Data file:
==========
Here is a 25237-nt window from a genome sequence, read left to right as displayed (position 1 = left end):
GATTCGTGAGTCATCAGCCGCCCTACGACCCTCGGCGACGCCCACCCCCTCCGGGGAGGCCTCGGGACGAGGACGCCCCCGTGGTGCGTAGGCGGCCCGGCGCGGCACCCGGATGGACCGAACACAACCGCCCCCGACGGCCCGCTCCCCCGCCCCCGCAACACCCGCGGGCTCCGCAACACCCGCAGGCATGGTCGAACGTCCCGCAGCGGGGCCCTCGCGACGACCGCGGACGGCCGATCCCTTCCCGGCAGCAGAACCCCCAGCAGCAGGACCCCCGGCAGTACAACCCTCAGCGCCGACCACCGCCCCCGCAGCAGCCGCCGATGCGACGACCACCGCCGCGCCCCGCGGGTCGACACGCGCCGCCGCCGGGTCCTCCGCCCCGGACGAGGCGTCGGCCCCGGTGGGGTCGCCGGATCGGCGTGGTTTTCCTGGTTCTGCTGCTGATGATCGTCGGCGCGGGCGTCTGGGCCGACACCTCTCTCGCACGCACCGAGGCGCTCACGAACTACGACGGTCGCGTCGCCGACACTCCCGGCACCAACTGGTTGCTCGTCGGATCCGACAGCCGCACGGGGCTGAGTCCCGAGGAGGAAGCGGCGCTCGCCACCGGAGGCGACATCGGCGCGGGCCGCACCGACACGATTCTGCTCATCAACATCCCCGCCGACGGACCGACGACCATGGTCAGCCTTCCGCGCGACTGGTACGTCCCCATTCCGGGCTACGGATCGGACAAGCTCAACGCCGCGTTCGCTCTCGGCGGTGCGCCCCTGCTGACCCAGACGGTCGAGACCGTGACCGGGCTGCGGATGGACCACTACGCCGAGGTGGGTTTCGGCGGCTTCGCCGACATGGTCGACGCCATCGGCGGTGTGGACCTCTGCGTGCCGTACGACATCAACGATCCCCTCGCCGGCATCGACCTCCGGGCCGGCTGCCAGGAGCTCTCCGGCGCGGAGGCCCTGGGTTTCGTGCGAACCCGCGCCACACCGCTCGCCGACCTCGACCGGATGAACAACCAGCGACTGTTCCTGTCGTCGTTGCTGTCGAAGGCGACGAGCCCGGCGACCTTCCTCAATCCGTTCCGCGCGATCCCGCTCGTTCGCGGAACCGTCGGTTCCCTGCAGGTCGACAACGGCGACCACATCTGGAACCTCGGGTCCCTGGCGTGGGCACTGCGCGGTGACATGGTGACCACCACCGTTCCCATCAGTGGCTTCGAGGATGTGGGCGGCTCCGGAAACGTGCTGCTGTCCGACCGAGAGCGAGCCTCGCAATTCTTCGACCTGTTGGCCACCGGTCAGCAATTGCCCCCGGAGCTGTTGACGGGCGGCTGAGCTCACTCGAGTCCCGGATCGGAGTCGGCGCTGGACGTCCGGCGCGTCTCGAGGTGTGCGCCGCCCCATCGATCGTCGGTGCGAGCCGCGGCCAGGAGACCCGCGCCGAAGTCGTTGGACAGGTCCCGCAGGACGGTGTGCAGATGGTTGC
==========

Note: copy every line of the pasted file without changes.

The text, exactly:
Here is a 25237-nt window from a genome sequence, read left to right as displayed (position 1 = left end):
GATTCGTGAGTCATCAGCCGCCCTACGACCCTCGGCGACGCCCACCCCCTCCGGGGAGGCCTCGGGACGAGGACGCCCCCGTGGTGCGTAGGCGGCCCGGCGCGGCACCCGGATGGACCGAACACAACCGCCCCCGACGGCCCGCTCCCCCGCCCCCGCAACACCCGCGGGCTCCGCAACACCCGCAGGCATGGTCGAACGTCCCGCAGCGGGGCCCTCGCGACGACCGCGGACGGCCGATCCCTTCCCGGCAGCAGAACCCCCAGCAGCAGGACCCCCGGCAGTACAACCCTCAGCGCCGACCACCGCCCCCGCAGCAGCCGCCGATGCGACGACCACCGCCGCGCCCCGCGGGTCGACACGCGCCGCCGCCGGGTCCTCCGCCCCGGACGAGGCGTCGGCCCCGGTGGGGTCGCCGGATCGGCGTGGTTTTCCTGGTTCTGCTGCTGATGATCGTCGGCGCGGGCGTCTGGGCCGACACCTCTCTCGCACGCACCGAGGCGCTCACGAACTACGACGGTCGCGTCGCCGACACTCCCGGCACCAACTGGTTGCTCGTCGGATCCGACAGCCGCACGGGGCTGAGTCCCGAGGAGGAAGCGGCGCTCGCCACCGGAGGCGACATCGGCGCGGGCCGCACCGACACGATTCTGCTCATCAACATCCCCGCCGACGGACCGACGACCATGGTCAGCCTTCCGCGCGACTGGTACGTCCCCATTCCGGGCTACGGATCGGACAAGCTCAACGCCGCGTTCGCTCTCGGCGGTGCGCCCCTGCTGACCCAGACGGTCGAGACCGTGACCGGGCTGCGGATGGACCACTACGCCGAGGTGGGTTTCGGCGGCTTCGCCGACATGGTCGACGCCATCGGCGGTGTGGACCTCTGCGTGCCGTACGACATCAACGATCCCCTCGCCGGCATCGACCTCCGGGCCGGCTGCCAGGAGCTCTCCGGCGCGGAGGCCCTGGGTTTCGTGCGAACCCGCGCCACACCGCTCGCCGACCTCGACCGGATGAACAACCAGCGACTGTTCCTGTCGTCGTTGCTGTCGAAGGCGACGAGCCCGGCGACCTTCCTCAATCCGTTCCGCGCGATCCCGCTCGTTCGCGGAACCGTCGGTTCCCTGCAGGTCGACAACGGCGACCACATCTGGAACCTCGGGTCCCTGGCGTGGGCACTGCGCGGTGACATGGTGACCACCACCGTTCCCATCAGTGGCTTCGAGGATGTGGGCGGCTCCGGAAACGTGCTGCTGTCCGACCGAGAGCGAGCCTCGCAATTCTTCGACCTGTTGGCCACCGGTCAGCAATTGCCCCCGGAGCTGTTGACGGGCGGCTGAGCTCACTCGAGTCCCGGATCGGAGTCGGCGCTGGACGTCCGGCGCGTCTCGAGGTGTGCGCCGCCCCATCGATCGTCGGTGCGAGCCGCGGCCAGGAGACCCGCGCCGAAGTCGTTGGACAGGTCCCGCAGGACGGTGTGCAGATGGTTGC